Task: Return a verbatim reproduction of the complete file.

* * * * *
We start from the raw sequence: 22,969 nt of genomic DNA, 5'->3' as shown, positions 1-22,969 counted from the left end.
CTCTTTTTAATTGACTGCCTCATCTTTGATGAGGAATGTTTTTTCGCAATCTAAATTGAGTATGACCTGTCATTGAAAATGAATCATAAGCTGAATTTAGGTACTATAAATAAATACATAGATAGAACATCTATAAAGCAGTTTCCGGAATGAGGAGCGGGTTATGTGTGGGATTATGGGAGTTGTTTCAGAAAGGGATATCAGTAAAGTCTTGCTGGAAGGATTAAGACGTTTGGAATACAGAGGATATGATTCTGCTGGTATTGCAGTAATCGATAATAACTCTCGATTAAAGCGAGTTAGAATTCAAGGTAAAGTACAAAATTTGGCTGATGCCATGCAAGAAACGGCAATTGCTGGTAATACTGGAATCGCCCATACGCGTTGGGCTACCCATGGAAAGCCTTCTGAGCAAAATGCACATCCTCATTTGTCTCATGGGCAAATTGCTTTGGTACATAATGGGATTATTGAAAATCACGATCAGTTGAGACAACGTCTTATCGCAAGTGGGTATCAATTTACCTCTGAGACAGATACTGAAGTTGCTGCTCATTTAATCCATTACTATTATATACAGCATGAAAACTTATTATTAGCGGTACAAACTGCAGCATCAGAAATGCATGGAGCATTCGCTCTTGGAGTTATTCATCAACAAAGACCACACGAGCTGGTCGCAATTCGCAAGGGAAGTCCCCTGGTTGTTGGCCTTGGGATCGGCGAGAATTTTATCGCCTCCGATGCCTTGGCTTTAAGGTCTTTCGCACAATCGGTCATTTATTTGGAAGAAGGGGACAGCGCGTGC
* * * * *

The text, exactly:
We start from the raw sequence: 22,969 nt of genomic DNA, 5'->3' as shown, positions 1-22,969 counted from the left end.
CTCTTTTTAATTGACTGCCTCATCTTTGATGAGGAATGTTTTTTCGCAATCTAAATTGAGTATGACCTGTCATTGAAAATGAATCATAAGCTGAATTTAGGTACTATAAATAAATACATAGATAGAACATCTATAAAGCAGTTTCCGGAATGAGGAGCGGGTTATGTGTGGGATTATGGGAGTTGTTTCAGAAAGGGATATCAGTAAAGTCTTGCTGGAAGGATTAAGACGTTTGGAATACAGAGGATATGATTCTGCTGGTATTGCAGTAATCGATAATAACTCTCGATTAAAGCGAGTTAGAATTCAAGGTAAAGTACAAAATTTGGCTGATGCCATGCAAGAAACGGCAATTGCTGGTAATACTGGAATCGCCCATACGCGTTGGGCTACCCATGGAAAGCCTTCTGAGCAAAATGCACATCCTCATTTGTCTCATGGGCAAATTGCTTTGGTACATAATGGGATTATTGAAAATCACGATCAGTTGAGACAACGTCTTATCGCAAGTGGGTATCAATTTACCTCTGAGACAGATACTGAAGTTGCTGCTCATTTAATCCATTACTATTATATACAGCATGAAAACTTATTATTAGCGGTACAAACTGCAGCATCAGAAATGCATGGAGCATTCGCTCTTGGAGTTATTCATCAACAAAGACCACACGAGCTGGTCGCAATTCGCAAGGGAAGTCCCCTGGTTGTTGGCCTTGGGATCGGCGAGAATTTTATCGCCTCCGATGCCTTGGCTTTAAGGTCTTTCGCACAATCGGTCATTTATTTGGAAGAAGGGGACAGCGCGTGC